It’s good to see the government taking the issue of pension scamming seriously.
ScamSmart is a new advertising and information campaign from the Financial Conduct Authority (FCA) and The Pensions Regulator (tPR). As the name suggests the campaign aims to help people become more aware of scamming techniques and encourages people to report any they are aware of.
A poll commissioned for the campaign says that 32% of pension holders aged 45 – 65 have no idea how to check for scams or whether or not they are dealing with legitimate advisors or providers.
Those people who have been the victim of a scam lost an average of £91,000 each.
However, of equal concern is that only a minority of scams are reported, largely because victims feel embarrassed or humiliated by having been caught out. The Pension Liberation Industry Group suggest that pension losses could be more than £1bn over the last two years.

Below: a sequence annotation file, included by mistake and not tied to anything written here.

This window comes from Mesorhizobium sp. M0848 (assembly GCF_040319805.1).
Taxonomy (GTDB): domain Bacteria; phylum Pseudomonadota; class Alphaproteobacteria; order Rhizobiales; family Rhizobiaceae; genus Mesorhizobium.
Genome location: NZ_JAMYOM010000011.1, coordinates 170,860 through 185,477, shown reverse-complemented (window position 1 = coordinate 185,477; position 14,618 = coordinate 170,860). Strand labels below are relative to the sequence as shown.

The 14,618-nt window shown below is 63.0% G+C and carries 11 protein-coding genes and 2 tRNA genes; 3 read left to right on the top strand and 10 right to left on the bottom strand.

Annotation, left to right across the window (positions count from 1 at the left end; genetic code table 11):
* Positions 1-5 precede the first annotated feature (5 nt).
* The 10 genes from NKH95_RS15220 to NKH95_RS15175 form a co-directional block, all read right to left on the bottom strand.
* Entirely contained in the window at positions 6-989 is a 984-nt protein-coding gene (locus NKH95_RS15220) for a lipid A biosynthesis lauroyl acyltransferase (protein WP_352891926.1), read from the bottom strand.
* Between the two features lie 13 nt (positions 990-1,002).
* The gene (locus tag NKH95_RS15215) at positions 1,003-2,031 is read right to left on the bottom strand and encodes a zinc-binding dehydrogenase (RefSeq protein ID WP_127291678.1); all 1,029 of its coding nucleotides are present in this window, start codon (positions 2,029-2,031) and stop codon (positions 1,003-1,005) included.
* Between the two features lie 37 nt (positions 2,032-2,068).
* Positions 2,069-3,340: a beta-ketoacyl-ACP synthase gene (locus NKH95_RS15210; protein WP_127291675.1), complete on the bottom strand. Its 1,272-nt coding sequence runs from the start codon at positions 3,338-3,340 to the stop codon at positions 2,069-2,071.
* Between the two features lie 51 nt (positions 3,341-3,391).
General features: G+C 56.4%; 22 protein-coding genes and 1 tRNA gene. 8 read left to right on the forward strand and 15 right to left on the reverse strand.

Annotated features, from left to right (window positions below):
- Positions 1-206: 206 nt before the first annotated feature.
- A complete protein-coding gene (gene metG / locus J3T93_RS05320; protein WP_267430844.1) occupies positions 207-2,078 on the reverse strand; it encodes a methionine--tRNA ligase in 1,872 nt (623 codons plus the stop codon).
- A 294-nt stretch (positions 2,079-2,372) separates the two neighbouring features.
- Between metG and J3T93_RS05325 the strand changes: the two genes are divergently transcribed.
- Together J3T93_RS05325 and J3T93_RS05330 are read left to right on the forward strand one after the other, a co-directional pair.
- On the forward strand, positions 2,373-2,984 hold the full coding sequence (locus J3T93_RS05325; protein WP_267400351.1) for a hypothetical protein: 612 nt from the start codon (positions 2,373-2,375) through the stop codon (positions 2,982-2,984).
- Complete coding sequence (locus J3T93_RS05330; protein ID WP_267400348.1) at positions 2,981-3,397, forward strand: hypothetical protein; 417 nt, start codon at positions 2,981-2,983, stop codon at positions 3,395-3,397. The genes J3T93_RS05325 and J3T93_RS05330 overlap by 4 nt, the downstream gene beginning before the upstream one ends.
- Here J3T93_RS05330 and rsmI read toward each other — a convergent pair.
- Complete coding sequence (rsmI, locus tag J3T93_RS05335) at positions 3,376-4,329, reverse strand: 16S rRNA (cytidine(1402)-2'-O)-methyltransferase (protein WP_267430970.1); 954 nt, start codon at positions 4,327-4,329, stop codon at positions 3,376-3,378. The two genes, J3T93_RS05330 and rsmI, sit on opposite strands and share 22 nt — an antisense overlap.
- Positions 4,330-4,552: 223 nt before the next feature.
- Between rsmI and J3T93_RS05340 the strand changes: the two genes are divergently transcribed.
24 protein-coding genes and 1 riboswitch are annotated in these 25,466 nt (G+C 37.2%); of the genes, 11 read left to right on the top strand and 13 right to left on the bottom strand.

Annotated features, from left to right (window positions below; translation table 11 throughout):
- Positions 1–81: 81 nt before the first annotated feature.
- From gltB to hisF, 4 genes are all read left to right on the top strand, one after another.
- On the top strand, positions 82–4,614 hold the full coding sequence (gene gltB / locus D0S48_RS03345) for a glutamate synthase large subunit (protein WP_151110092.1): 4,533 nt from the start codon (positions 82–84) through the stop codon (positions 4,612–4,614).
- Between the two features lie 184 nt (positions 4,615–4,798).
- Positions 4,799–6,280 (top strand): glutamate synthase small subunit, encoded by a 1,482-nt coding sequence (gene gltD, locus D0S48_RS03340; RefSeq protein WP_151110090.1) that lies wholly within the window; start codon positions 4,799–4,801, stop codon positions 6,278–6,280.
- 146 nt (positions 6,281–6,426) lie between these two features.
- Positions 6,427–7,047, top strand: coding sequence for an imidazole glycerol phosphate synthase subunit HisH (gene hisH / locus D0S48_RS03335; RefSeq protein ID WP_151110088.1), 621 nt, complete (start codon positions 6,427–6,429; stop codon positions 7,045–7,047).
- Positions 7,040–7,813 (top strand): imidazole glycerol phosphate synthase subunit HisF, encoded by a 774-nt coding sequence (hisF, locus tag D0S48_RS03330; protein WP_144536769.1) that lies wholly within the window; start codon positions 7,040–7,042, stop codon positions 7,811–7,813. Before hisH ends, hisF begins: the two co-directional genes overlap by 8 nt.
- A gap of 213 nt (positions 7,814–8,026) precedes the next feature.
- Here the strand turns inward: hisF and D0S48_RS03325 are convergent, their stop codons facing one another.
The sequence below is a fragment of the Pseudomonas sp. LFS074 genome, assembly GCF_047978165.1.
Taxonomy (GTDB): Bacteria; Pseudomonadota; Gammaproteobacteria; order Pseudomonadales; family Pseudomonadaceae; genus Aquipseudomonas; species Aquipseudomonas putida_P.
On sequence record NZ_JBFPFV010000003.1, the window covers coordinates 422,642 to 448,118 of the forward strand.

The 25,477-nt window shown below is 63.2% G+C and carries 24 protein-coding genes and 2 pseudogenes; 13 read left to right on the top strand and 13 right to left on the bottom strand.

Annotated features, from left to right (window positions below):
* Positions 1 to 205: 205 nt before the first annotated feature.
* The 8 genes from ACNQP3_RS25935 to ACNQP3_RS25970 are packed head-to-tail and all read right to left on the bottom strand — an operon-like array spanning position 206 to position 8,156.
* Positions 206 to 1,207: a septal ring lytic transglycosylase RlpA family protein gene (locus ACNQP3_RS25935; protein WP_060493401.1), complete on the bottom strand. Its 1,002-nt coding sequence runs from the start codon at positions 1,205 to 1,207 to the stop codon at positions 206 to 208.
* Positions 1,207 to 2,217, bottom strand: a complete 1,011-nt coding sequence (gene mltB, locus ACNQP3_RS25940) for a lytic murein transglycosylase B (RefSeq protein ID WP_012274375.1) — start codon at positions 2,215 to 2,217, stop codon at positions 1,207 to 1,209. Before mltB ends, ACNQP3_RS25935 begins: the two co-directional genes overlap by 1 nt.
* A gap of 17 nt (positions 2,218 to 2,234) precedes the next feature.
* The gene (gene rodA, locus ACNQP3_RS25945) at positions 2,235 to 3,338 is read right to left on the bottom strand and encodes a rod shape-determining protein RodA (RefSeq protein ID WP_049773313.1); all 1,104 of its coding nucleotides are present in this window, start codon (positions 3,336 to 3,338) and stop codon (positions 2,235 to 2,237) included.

The most common tactics used by fraudsters are unsolicited requests offering a free pension review. Consumers are also told to look out for offers promoting fabulous investment opportunities and urging consumers to withdraw money from their pension pot.
Scamming pension pots has become big business since April 2015 when the over 55s were given greater freedom and access to their retirement cash. A prime example of this are the reports of ‘sharks’ and ‘vultures’ preying on British Steel pension scheme members.
Key advice from the campaign is to reject unsolicited offers and to check the FCA Register to see if the company is authorised by them. A professional advisor will never rush or pressure anyone into making a decision about a pension.
In response to the issue, the government is expected to introduce regulations later this year that ban all unsolicited direct marketing relating to pensions. In our view, it can’t come soon enough.